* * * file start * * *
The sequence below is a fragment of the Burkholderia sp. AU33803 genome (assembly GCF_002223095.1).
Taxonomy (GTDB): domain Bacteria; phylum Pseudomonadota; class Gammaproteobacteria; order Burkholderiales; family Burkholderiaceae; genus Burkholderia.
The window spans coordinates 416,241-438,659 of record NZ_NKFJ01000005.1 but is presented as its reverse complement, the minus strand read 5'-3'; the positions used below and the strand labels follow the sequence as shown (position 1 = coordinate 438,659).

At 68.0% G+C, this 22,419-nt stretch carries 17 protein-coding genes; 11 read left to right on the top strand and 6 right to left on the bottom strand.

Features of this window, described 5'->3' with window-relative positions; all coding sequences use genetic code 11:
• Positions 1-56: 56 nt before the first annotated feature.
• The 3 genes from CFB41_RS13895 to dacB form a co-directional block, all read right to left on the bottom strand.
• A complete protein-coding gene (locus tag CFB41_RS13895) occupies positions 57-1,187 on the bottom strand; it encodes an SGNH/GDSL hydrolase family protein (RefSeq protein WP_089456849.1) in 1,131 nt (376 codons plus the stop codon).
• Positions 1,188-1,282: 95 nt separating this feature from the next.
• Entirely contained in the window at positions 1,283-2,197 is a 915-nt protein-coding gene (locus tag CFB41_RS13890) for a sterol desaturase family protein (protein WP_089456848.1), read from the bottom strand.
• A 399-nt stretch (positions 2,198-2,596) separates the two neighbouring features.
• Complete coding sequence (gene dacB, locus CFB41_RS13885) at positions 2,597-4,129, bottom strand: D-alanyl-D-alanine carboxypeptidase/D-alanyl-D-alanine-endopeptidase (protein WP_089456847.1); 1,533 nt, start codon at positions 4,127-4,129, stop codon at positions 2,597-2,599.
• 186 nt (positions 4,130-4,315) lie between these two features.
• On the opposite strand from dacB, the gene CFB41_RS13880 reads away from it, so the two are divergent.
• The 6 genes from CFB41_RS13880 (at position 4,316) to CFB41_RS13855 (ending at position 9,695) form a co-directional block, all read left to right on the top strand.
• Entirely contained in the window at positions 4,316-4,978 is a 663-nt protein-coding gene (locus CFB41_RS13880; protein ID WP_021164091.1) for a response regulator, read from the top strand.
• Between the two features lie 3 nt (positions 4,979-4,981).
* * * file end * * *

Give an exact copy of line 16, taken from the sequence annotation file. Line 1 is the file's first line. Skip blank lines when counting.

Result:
• Entirely contained in the window at positions 4,316-4,978 is a 663-nt protein-coding gene (locus CFB41_RS13880; protein ID WP_021164091.1) for a response regulator, read from the top strand.